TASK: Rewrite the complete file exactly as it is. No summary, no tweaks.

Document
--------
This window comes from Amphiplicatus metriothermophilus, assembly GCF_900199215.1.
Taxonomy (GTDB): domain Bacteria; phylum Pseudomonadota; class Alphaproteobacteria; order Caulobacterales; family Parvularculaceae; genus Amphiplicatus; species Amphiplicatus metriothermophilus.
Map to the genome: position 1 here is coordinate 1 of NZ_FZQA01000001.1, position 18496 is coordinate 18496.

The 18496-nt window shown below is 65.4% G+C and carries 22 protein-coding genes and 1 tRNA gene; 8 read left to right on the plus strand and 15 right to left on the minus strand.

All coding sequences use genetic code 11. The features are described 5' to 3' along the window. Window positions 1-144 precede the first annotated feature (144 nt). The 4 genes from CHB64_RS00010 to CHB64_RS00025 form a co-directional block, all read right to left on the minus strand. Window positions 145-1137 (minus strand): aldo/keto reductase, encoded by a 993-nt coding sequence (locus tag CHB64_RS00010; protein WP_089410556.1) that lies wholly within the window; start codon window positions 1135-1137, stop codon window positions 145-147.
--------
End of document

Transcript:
This window comes from Amphiplicatus metriothermophilus, assembly GCF_900199215.1.
Taxonomy (GTDB): domain Bacteria; phylum Pseudomonadota; class Alphaproteobacteria; order Caulobacterales; family Parvularculaceae; genus Amphiplicatus; species Amphiplicatus metriothermophilus.
Map to the genome: position 1 here is coordinate 1 of NZ_FZQA01000001.1, position 18496 is coordinate 18496.

The 18496-nt window shown below is 65.4% G+C and carries 22 protein-coding genes and 1 tRNA gene; 8 read left to right on the plus strand and 15 right to left on the minus strand.

All coding sequences use genetic code 11. The features are described 5' to 3' along the window. Window positions 1-144 precede the first annotated feature (144 nt). The 4 genes from CHB64_RS00010 to CHB64_RS00025 form a co-directional block, all read right to left on the minus strand. Window positions 145-1137 (minus strand): aldo/keto reductase, encoded by a 993-nt coding sequence (locus tag CHB64_RS00010; protein WP_089410556.1) that lies wholly within the window; start codon window positions 1135-1137, stop codon window positions 145-147.